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A novel approach to composite propellant combustion modeling with a new Heterogeneous Quasi One-dimensional (HeQu1-D) framework

Varunkumar, S and Zaved, M and Mukunda, H S (2016) A novel approach to composite propellant combustion modeling with a new Heterogeneous Quasi One-dimensional (HeQu1-D) framework. In: COMBUSTION AND FLAME, 173 . pp. 411-424.

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Official URL: http://dx.doi.org/10.1016/j.combustflame.2016.07.0...


This paper is concerned with a new and novel approach to modeling composite propellant burn rate behavior. It is founded on the fact that composite propellant combustion is largely boxed between the premixed limits - of pure AP and fine AP-binder (HTPB, here) whose burn behaviors are taken as known. The current strategy accounts for particle size distribution using the burn time averaging approach. The diffusional effects are accounted for through a calibrated heterogeneous quasi-one-dimensional model (HeQu1-D for short) that allows for the flame temperature dependence on the local AP size-binder thickness geometry. Fine AP-binder homogenization is adopted as in recent models with refinement on the particle size as a function of pressure. The specialty of the present approach is that it invokes local extinction for fuel rich conditions for specific particle sizes when the heat balance causes the surface temperature to drop below the low pressure deflagration limit of AP; this feature allows for the prediction of extinction of propellant combustion. Combining these ideas into a MATLAB((R)) calculation framework that uses a single dataset on properties of AP and binder consistent with burn rate vs. pressure of pure AP and fine AP-binder system allows for making the predictions of propellants with multiple particle sizes and different fractions. Comparisons of burn rate data over nearly thirty compositions from different sources appear excellent to good. It is found that it is important to treat the full particle size distribution to achieve better predictions. Low burn rate index (similar to 0.25) observed with addition of SrCO3 is captured by extending the model to include the effect of binder melt; the gas phase effect is accounted for by calibration against catalytic effect on the fine AP-binder propellant. An interesting deduction from the model is that the temperature sensitivity of propellants should not exceed that of AP. The robustness of the current model and speed of determining the burn rate behavior allow for the possibility of determining the particle size distribution required to meet the burn rate specifications of a specific propellant for practical applications before actually embarking on making the propellant. (C) 2016 The Combustion Institute. Published by Elsevier Inc. All rights reserved.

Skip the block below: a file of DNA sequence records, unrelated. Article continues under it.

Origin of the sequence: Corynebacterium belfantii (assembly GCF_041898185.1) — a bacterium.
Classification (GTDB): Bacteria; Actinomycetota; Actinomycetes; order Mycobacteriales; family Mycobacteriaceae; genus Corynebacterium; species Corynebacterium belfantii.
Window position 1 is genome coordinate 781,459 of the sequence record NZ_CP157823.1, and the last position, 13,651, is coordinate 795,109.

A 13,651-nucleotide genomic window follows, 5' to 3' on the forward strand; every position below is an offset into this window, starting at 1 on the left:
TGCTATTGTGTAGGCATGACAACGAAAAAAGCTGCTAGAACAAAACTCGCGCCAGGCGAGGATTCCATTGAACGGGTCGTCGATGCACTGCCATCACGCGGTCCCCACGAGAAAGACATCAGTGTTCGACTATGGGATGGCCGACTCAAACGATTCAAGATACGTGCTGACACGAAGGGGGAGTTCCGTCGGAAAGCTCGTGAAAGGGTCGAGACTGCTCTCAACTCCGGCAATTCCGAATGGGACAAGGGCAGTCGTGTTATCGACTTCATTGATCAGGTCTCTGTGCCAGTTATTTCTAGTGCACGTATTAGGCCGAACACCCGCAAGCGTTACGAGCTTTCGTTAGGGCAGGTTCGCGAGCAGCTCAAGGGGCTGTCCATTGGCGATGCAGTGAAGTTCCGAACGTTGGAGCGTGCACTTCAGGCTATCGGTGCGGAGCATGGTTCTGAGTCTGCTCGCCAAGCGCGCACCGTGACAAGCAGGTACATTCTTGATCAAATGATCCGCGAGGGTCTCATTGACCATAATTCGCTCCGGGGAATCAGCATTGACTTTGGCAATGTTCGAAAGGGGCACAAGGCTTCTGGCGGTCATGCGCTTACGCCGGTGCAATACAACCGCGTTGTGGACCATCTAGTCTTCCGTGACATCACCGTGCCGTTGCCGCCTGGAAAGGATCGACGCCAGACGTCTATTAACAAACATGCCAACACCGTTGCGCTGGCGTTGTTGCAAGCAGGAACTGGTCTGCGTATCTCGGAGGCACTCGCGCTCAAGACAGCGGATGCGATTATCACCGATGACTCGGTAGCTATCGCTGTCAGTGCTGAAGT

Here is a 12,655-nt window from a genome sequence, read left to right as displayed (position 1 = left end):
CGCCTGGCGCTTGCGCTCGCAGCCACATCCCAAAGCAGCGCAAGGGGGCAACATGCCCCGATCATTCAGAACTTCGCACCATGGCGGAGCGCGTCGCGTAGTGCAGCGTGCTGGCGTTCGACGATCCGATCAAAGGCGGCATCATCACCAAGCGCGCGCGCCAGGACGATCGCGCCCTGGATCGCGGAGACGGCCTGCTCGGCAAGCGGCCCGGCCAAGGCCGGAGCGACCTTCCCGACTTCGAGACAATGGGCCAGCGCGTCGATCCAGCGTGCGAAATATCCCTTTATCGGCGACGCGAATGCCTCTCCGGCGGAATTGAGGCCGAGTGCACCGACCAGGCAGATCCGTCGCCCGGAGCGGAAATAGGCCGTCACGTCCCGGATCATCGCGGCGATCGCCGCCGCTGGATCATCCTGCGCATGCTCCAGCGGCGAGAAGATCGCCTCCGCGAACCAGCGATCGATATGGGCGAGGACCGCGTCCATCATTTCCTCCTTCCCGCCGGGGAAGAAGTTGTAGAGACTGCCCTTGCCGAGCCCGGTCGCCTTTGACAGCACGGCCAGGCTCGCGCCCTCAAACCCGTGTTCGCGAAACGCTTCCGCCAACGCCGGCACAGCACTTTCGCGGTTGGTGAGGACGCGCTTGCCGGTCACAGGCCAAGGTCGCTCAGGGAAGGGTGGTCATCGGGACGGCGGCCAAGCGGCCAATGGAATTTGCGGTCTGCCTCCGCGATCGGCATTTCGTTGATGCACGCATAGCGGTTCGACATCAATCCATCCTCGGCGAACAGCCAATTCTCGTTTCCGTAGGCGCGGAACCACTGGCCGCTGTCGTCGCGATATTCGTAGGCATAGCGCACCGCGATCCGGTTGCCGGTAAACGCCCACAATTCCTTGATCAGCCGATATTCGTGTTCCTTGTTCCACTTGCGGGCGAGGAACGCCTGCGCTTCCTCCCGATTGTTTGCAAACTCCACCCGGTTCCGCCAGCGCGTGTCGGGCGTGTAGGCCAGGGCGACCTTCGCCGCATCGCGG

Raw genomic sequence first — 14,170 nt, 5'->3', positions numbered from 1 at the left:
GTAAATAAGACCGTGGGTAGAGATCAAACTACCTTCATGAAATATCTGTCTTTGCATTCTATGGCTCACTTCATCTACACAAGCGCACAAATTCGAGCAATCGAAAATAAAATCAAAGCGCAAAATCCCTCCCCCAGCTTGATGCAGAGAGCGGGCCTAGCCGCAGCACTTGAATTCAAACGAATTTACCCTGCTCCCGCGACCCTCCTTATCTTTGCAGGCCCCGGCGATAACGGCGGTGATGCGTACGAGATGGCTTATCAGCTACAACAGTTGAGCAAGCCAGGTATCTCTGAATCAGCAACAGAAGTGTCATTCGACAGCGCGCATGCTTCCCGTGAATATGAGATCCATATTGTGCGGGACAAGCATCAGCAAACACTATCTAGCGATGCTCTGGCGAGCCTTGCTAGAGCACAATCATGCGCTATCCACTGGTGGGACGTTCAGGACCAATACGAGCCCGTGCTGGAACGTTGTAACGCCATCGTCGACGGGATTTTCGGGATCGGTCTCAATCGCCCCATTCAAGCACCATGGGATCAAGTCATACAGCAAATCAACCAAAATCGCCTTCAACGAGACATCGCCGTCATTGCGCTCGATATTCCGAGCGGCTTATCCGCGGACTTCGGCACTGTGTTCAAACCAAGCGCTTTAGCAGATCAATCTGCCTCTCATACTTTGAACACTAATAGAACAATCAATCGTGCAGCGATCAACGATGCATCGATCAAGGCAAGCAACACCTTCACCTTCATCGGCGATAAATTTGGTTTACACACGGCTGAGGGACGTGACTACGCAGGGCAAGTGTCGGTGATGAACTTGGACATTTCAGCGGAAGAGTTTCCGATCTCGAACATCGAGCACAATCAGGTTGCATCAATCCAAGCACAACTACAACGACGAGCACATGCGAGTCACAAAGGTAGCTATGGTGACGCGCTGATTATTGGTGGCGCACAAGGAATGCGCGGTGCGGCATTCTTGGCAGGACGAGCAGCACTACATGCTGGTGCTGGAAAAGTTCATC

Item Type: Journal Article
Additional Information: Copy right for this article belongs to the ELSEVIER SCIENCE INC, 360 PARK AVE SOUTH, NEW YORK, NY 10010-1710 USA
Department/Centre: Division of Mechanical Sciences > Mechanical Engineering
Date Deposited: 03 Dec 2016 06:39
Last Modified: 03 Dec 2016 06:39
URI: http://eprints.iisc.ac.in/id/eprint/55306

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